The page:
Prices in the 19 euro countries fall 0.6 percent annually in January as ECB readies stimulus

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German Vice Chancellor and Minister for Economy and Energy Sigmar Gabriel attends a news conference to present the annual German economic report with the government's economy projection in Berlin, Wednesday, Jan. 28, 2015. (AP Photo/Markus Schreiber)


FRANKFURT, Germany — Falling oil prices and a weak economy have sent prices in the eurozone even lower ahead of the start of a 1 trillion euro ($1.1 trillion) stimulus effort by the European Central Bank.

Consumer prices fell 0.6 percent in the 12 months to January, accelerating the 0.2 percent annual drop from December.

Friday's report by the Eurostat statistics agency showed that the core inflation rate, which strips out volatile food and energy prices, was plus 0.5 percent, down from 0.7 percent the month before.

Low oil plays a big role in falling consumer prices. But they are also a sign of the deep economic malaise afflicting the 19 countries that share the euro currency.

The European Central Bank is readying a massive 1 trillion euro stimulus program to try to raise inflation close to its goal of 2 percent and to get the economy moving. The ECB plans to buy 60 billion euros per month in government and private-sector bonds using newly printed money, starting in March. That is aimed at driving down borrowing rates. It should also lift inflation simply by increasing the number of euros circulating in the economy.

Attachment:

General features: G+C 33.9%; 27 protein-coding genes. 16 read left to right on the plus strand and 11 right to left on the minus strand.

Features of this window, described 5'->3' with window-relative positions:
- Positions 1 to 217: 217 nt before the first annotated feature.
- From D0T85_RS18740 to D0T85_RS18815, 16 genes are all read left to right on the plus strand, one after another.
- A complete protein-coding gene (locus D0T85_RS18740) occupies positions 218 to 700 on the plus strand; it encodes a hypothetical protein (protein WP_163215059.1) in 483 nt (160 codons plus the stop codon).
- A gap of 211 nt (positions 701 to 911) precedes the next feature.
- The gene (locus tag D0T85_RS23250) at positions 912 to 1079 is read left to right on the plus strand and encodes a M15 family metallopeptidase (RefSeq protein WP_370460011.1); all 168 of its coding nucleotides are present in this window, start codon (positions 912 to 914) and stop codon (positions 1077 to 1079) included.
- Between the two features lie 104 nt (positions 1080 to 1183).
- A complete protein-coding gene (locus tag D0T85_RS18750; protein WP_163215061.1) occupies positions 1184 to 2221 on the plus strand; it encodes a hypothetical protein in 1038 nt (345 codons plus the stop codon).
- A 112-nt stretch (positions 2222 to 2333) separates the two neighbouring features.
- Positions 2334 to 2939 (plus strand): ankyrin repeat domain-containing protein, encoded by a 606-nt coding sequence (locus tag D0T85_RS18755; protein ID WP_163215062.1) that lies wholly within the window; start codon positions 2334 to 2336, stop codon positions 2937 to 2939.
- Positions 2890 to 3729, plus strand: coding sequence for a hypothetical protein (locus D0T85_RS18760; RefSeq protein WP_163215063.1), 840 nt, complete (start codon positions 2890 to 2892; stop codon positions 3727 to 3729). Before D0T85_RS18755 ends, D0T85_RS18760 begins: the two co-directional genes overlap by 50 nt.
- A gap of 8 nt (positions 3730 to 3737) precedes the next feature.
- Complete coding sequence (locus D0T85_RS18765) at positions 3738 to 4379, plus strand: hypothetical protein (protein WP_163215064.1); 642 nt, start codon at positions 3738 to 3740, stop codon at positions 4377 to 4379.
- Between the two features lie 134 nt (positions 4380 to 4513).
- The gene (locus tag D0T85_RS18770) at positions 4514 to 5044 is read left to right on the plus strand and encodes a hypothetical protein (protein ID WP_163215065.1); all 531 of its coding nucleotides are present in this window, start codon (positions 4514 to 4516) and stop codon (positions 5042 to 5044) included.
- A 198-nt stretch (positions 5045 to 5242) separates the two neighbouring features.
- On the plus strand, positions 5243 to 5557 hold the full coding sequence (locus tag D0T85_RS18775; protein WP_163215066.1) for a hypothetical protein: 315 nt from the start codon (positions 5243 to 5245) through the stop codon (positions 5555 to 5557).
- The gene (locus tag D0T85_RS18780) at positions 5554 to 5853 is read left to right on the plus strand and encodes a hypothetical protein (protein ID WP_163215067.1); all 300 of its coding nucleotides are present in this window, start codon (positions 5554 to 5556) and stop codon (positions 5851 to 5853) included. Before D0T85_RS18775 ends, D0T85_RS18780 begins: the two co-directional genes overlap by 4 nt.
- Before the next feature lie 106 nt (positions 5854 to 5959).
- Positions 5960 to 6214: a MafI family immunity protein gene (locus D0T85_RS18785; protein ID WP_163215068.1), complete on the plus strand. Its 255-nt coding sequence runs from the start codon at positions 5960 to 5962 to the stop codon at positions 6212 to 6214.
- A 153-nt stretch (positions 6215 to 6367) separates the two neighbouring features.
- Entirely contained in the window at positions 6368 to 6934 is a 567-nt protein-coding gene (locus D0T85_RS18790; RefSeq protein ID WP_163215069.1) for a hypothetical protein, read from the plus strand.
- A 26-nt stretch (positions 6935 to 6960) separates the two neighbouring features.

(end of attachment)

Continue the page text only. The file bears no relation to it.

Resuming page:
Meanwhile, jobless figures showed a slight improvement in December, with the unemployment rate falling to 11.4 percent from 11.5 percent the month before. The number of unemployed people fell by 157,000 in the eurozone.

The figures showed a wide diversity between countries. Germany, the eurozone's biggest economy, had a jobless rate of only 4.8 percent. Greece, still recovering from a crisis over too much government debt, had the highest at 25.8 percent. Spain, working off a debt crisis that involved a real estate boom and bust, had a jobless rate of 23.7 percent.

Greece's new government has rejected the budget austerity course forced on the country as a condition of getting international bailout loans. But creditor countries led by Germany are insisting that it stick with its promises to restrain government spending and public jobs.

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